Feeds

Day-long outage 'not a hack,' claims GoDaddy

Just a little router trouble, that's all

Choosing a cloud hosting partner with confidence

Domain registrar GoDaddy has commented on the daylong DNS outage that downed many of its customers' websites on Monday, saying that not only was a hacker not responsible, but that the service interruption wasn't the result of a DDoS attack at all.

"The service outage was not caused by external influences," Scott Wagner, the company's interim CEO, wrote in a canned statement. "At no time was any customer data at risk or were any of our systems compromised."

On Monday, a hacker using the Twitter handle AnonymousOwn3r claimed responsibility for the outage, saying he was attacking GoDaddy's DNS servers "to test how the cyber security is safe and for more reasons i can not talk now [sic]."

Not true, says GoDaddy. Instead, the downtime was caused by "a series of network events that corrupted router tables." The company says that it has since corrected the problems that triggered the outage and has implemented measures to prevent a similar event from happening again.

During the outage, GoDaddy shifted its own DNS servers to competitor VeriSign, Wired reports, so that the GoDaddy.com domain would remain online. But GoDaddy customer websites remained inaccessible for around six hours in all, beginning at around 10.00 Pacific time (17.00 GMT/18.00 BST) and ending around 16.00 Pacific (23.00GMT/24.00BST).

"Throughout our history, we have provided 99.999 per cent uptime in our DNS infrastructure," Wagner wrote. "This is the level our customers expect from us and the level we expect of ourselves. We have let our customers down and we know it."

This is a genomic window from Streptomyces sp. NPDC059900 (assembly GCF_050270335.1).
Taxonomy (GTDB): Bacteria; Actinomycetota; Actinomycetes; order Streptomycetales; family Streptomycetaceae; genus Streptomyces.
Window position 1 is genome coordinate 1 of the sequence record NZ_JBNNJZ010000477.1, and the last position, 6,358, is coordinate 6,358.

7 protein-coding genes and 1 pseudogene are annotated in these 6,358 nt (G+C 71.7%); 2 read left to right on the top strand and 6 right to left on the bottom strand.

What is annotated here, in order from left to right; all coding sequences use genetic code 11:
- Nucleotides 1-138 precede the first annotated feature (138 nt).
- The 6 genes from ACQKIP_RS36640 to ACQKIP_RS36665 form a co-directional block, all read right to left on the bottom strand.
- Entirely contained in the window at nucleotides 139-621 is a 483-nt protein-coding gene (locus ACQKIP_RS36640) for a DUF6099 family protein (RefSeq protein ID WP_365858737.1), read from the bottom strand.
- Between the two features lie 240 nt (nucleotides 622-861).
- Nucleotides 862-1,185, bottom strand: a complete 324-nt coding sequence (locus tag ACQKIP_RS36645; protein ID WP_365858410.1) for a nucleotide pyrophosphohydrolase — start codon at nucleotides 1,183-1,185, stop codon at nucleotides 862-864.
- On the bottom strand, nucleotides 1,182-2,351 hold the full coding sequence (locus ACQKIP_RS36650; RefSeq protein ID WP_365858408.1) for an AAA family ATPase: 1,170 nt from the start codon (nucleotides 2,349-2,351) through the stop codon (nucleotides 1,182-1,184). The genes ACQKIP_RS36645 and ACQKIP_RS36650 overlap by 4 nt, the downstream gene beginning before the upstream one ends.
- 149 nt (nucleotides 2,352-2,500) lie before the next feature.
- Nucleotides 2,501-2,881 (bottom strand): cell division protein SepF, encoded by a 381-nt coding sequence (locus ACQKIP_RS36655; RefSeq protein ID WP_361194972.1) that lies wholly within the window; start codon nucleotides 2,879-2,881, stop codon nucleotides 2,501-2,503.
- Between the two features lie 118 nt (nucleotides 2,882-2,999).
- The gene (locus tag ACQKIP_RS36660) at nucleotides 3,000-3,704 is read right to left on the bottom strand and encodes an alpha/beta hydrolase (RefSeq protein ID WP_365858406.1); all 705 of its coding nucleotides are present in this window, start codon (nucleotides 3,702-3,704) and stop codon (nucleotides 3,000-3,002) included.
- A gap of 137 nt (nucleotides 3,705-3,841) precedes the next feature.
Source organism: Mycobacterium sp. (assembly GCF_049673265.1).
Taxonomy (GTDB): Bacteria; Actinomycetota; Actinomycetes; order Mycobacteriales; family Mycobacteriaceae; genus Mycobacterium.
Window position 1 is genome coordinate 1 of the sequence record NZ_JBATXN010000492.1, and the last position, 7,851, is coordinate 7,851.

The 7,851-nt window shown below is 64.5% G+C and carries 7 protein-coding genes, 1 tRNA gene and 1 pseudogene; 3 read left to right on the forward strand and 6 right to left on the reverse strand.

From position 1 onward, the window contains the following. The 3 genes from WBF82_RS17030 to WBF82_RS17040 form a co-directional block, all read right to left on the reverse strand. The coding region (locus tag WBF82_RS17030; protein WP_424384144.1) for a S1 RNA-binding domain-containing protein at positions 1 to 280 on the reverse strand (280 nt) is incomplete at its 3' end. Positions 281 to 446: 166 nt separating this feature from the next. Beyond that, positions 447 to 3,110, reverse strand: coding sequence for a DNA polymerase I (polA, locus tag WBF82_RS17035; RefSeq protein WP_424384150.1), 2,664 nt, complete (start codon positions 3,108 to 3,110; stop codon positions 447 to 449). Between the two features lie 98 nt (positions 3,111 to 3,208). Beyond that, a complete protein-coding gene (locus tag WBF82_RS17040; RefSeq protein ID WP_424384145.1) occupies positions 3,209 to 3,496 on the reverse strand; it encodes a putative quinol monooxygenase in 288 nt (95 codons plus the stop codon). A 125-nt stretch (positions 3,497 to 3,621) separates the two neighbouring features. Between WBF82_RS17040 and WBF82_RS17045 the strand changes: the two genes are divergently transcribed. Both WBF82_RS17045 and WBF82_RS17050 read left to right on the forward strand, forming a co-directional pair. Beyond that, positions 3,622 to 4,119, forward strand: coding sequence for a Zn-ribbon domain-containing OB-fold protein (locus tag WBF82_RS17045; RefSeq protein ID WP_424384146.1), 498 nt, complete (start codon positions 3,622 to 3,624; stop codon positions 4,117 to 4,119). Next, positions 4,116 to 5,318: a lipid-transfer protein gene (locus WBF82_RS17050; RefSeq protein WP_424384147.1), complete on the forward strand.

The hacker collective known as Anonymous was quick to distance itself from AnonymousOwn3r's claims, with several Anonymous-affiliated Twitter feeds denying that the group had anything to do with taking down GoDaddy.

On Tuesday, Twitter feeds were alive with speculation about the incident, with many accusing AnonymousOwn3r of fabricating his story. Others, however, were unsatisfied with GoDaddy's explanation:

AnonymousOwn3r himself maintains that he was solely responsible for the outage, and that GoDaddy is covering up his attack because it doesn't want to reveal how weak its security really is. At this juncture, he is reportedly mulling ways to prove his credibility. ®

Beginner's guide to SSL certificates

More from The Register

next story
Brit telcos warn Scots that voting Yes could lead to HEFTY bills
BT and Co: Independence vote likely to mean 'increased costs'
Phones 4u slips into administration after EE cuts ties with Brit mobe retailer
More than 5,500 jobs could be axed if rescue mission fails
Will BlackBerry make a comeback with its SQUARE smartphones?
Plus PC PIMs from company formerly known as RIM
New 'Cosmos' browser surfs the net by TXT alone
No data plan? No WiFi? No worries ... except sluggish download speed
EE buys 58 Phones 4u stores for £2.5m after picking over carcass
Operator says it will safeguard 359 jobs, plans lick of paint
Radio hams can encrypt, in emergencies, says Ofcom
Consultation promises new spectrum and hints at relaxed licence conditions
Google+ GOING, GOING ... ? Newbie Gmailers no longer forced into mandatory ID slurp
Mountain View distances itself from lame 'network thingy'
Vodafone to buy 140 Phones 4u stores from stricken retailer
887 jobs 'preserved' in the process, says administrator PwC
Bonking with Apple has POUNDED mobe operators' wallets
... into submission. Weve squeals, ditches payment plans
prev story

Whitepapers

Secure remote control for conventional and virtual desktops
Balancing user privacy and privileged access, in accordance with compliance frameworks and legislation. Evaluating any potential remote control choice.
Intelligent flash storage arrays
Tegile Intelligent Storage Arrays with IntelliFlash helps IT boost storage utilization and effciency while delivering unmatched storage savings and performance.
WIN a very cool portable ZX Spectrum
Win a one-off portable Spectrum built by legendary hardware hacker Ben Heck
High Performance for All
While HPC is not new, it has traditionally been seen as a specialist area – is it now geared up to meet more mainstream requirements?
Beginner's guide to SSL certificates
De-mystify the technology involved and give you the information you need to make the best decision when considering your online security options.